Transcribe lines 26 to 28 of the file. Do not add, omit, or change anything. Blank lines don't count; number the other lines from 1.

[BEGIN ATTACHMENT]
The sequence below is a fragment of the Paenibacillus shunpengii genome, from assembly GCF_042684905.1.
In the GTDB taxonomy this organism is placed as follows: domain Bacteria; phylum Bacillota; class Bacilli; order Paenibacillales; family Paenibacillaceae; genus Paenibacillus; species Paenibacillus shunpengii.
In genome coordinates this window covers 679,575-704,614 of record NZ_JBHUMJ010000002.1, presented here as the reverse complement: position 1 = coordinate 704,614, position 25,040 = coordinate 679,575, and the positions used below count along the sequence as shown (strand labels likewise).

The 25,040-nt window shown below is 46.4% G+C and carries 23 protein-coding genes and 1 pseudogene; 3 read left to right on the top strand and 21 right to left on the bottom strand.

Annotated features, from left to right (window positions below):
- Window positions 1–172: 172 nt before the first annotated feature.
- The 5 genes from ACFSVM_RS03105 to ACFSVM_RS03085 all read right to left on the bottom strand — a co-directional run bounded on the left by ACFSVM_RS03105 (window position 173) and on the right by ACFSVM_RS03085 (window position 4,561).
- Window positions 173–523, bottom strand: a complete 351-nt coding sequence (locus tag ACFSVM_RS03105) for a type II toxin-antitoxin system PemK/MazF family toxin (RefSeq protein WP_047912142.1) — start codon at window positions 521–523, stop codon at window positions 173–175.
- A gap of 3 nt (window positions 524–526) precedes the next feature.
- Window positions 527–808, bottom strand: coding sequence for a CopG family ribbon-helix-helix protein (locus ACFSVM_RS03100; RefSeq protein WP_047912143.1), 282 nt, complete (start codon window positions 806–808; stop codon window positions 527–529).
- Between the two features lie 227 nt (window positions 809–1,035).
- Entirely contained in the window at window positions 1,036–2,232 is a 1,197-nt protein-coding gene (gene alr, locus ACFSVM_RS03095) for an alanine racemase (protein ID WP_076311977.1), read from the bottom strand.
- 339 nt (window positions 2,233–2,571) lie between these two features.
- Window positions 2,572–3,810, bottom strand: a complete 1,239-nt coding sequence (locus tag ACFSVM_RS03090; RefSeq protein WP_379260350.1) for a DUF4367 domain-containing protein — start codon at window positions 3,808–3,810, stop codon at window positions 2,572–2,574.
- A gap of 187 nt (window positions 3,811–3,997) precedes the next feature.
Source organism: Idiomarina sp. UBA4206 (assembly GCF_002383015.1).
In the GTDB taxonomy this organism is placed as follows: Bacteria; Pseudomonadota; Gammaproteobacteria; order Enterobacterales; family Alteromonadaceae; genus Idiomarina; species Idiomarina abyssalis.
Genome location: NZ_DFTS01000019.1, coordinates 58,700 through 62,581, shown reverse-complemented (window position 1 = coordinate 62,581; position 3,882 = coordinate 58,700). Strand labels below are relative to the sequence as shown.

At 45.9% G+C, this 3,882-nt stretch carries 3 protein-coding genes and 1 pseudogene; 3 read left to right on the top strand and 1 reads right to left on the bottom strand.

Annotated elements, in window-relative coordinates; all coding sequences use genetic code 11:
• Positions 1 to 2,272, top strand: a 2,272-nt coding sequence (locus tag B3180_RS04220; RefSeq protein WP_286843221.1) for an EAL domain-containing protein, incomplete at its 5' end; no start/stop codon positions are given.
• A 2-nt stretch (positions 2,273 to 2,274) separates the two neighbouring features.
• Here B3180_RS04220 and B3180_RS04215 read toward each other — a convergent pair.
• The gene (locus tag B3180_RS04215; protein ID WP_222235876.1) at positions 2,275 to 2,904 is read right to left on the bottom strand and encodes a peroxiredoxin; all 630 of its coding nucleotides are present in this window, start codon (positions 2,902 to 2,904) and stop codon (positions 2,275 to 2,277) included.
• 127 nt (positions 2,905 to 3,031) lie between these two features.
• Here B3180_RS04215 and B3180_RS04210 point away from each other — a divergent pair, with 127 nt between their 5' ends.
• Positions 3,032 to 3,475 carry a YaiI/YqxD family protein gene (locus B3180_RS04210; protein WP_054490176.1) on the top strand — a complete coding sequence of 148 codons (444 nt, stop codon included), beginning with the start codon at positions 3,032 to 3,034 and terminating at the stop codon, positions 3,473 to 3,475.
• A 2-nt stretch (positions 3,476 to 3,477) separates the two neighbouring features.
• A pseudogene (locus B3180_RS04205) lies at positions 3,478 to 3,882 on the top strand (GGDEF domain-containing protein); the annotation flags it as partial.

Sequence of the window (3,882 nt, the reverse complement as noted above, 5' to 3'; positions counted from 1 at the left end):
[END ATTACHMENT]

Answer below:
• Here B3180_RS04215 and B3180_RS04210 point away from each other — a divergent pair, with 127 nt between their 5' ends.
• Positions 3,032 to 3,475 carry a YaiI/YqxD family protein gene (locus B3180_RS04210; protein WP_054490176.1) on the top strand — a complete coding sequence of 148 codons (444 nt, stop codon included), beginning with the start codon at positions 3,032 to 3,034 and terminating at the stop codon, positions 3,473 to 3,475.
• A 2-nt stretch (positions 3,476 to 3,477) separates the two neighbouring features.